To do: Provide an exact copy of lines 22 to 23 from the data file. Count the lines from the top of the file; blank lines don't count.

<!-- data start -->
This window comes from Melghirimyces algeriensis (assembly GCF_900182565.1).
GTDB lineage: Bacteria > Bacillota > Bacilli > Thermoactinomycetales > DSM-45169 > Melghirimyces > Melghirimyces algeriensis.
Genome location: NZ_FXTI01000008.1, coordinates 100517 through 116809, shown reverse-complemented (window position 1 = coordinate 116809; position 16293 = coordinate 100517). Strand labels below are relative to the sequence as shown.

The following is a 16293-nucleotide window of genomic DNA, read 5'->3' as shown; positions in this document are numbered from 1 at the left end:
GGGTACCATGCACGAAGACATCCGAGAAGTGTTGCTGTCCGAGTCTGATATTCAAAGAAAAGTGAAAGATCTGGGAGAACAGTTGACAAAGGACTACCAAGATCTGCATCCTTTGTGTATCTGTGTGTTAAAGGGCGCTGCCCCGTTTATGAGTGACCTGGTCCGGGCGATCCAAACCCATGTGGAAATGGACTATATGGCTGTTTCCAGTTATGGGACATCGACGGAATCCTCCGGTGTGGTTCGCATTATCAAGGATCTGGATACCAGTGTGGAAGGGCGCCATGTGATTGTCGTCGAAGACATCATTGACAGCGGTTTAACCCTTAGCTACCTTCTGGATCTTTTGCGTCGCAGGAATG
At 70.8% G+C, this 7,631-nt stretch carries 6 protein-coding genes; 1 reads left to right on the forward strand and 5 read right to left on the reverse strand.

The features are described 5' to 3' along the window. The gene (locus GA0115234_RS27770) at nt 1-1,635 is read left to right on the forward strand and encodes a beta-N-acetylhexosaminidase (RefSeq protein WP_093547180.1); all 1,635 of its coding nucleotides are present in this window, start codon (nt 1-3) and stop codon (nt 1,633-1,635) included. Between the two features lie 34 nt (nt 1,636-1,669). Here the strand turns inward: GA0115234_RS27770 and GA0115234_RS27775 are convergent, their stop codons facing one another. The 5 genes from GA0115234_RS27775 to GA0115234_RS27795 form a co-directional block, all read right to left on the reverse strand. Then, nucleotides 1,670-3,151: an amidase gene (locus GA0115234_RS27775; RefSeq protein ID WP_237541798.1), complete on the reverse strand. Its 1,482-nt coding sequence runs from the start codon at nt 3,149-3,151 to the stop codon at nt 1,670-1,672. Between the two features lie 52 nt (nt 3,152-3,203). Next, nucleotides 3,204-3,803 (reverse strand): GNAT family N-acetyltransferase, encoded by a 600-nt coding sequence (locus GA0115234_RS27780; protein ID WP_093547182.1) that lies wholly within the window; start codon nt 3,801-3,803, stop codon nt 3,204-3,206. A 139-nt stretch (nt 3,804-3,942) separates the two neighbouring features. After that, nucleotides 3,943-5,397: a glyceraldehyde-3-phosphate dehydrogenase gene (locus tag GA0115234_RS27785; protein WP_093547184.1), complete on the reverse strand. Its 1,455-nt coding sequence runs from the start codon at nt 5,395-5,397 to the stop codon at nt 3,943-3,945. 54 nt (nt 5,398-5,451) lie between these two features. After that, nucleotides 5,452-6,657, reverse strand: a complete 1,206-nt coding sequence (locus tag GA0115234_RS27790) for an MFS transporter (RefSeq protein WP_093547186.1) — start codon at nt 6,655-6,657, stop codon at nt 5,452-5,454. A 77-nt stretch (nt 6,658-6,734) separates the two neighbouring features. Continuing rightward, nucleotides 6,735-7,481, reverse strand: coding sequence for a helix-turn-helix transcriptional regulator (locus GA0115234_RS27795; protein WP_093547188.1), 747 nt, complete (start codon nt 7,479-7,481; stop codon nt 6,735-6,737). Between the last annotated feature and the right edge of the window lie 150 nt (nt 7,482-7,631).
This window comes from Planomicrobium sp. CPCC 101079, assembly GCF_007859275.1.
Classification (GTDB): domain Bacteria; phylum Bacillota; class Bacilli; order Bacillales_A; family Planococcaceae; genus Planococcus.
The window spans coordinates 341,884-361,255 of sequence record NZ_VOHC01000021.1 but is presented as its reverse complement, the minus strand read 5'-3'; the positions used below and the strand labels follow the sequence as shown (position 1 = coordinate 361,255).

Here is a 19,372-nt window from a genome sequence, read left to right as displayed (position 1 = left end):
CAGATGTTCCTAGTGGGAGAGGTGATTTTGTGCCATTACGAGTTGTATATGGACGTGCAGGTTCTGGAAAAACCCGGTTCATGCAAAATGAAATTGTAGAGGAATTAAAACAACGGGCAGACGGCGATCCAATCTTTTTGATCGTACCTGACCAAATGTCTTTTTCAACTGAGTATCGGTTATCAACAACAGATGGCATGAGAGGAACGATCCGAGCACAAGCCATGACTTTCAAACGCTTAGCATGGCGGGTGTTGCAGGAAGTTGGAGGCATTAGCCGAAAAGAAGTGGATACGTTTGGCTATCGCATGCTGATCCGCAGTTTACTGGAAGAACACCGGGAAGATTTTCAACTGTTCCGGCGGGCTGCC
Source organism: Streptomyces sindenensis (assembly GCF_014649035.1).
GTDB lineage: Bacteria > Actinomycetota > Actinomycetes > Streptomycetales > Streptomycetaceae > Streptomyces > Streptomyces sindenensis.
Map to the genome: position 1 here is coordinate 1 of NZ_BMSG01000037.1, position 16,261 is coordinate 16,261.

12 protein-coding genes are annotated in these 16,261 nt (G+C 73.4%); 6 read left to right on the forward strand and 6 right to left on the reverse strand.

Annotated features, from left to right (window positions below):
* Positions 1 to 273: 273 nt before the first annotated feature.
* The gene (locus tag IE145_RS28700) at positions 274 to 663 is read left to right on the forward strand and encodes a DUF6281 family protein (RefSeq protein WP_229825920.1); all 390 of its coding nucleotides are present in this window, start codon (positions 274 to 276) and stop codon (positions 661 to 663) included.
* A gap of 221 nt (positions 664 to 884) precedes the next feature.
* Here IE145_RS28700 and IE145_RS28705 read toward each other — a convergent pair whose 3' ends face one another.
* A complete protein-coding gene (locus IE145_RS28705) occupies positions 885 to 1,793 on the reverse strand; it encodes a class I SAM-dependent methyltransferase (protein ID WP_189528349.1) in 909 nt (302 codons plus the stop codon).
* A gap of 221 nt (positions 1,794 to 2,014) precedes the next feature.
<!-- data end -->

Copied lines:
* A complete protein-coding gene (locus IE145_RS28705) occupies positions 885 to 1,793 on the reverse strand; it encodes a class I SAM-dependent methyltransferase (protein ID WP_189528349.1) in 909 nt (302 codons plus the stop codon).
* A gap of 221 nt (positions 1,794 to 2,014) precedes the next feature.